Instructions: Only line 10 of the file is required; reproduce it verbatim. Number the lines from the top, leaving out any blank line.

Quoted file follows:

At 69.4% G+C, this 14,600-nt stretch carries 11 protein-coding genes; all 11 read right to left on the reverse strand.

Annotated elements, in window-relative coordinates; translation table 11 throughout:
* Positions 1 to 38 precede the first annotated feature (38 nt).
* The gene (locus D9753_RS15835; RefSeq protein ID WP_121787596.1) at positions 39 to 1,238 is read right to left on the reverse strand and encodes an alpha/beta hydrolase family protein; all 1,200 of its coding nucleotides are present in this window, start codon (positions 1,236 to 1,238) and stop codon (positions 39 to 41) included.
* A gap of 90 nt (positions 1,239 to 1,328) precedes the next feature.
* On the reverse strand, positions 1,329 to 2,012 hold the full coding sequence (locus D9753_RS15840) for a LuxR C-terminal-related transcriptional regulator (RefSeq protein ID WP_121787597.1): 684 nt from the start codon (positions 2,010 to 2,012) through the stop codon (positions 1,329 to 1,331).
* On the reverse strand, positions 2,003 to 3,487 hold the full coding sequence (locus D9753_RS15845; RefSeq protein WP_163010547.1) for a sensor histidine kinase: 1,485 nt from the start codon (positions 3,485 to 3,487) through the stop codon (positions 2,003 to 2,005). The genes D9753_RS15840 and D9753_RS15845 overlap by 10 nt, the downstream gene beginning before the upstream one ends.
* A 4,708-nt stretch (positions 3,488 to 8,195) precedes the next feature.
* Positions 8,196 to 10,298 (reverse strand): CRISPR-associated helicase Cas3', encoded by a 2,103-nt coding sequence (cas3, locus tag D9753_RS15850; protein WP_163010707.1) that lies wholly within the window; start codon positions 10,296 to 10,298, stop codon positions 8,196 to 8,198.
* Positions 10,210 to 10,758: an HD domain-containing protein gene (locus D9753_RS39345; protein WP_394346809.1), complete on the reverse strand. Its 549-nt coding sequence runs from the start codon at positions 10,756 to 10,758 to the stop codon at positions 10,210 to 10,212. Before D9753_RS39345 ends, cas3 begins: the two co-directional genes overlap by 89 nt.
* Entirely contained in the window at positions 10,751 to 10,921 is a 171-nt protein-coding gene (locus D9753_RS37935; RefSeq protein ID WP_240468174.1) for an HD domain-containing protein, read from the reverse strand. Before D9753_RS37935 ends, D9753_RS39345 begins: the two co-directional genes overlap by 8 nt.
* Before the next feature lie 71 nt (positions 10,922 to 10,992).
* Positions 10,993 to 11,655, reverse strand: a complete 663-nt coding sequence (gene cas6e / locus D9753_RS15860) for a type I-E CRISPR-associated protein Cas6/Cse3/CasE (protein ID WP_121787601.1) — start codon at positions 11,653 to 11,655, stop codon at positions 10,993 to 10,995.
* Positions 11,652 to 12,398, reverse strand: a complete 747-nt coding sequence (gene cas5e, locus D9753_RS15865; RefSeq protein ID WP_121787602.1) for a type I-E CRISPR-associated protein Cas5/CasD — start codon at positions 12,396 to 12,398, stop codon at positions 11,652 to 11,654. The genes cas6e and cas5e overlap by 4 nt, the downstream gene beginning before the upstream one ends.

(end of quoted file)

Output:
* Positions 10,210 to 10,758: an HD domain-containing protein gene (locus D9753_RS39345; protein WP_394346809.1), complete on the reverse strand. Its 549-nt coding sequence runs from the start codon at positions 10,756 to 10,758 to the stop codon at positions 10,210 to 10,212. Before D9753_RS39345 ends, cas3 begins: the two co-directional genes overlap by 89 nt.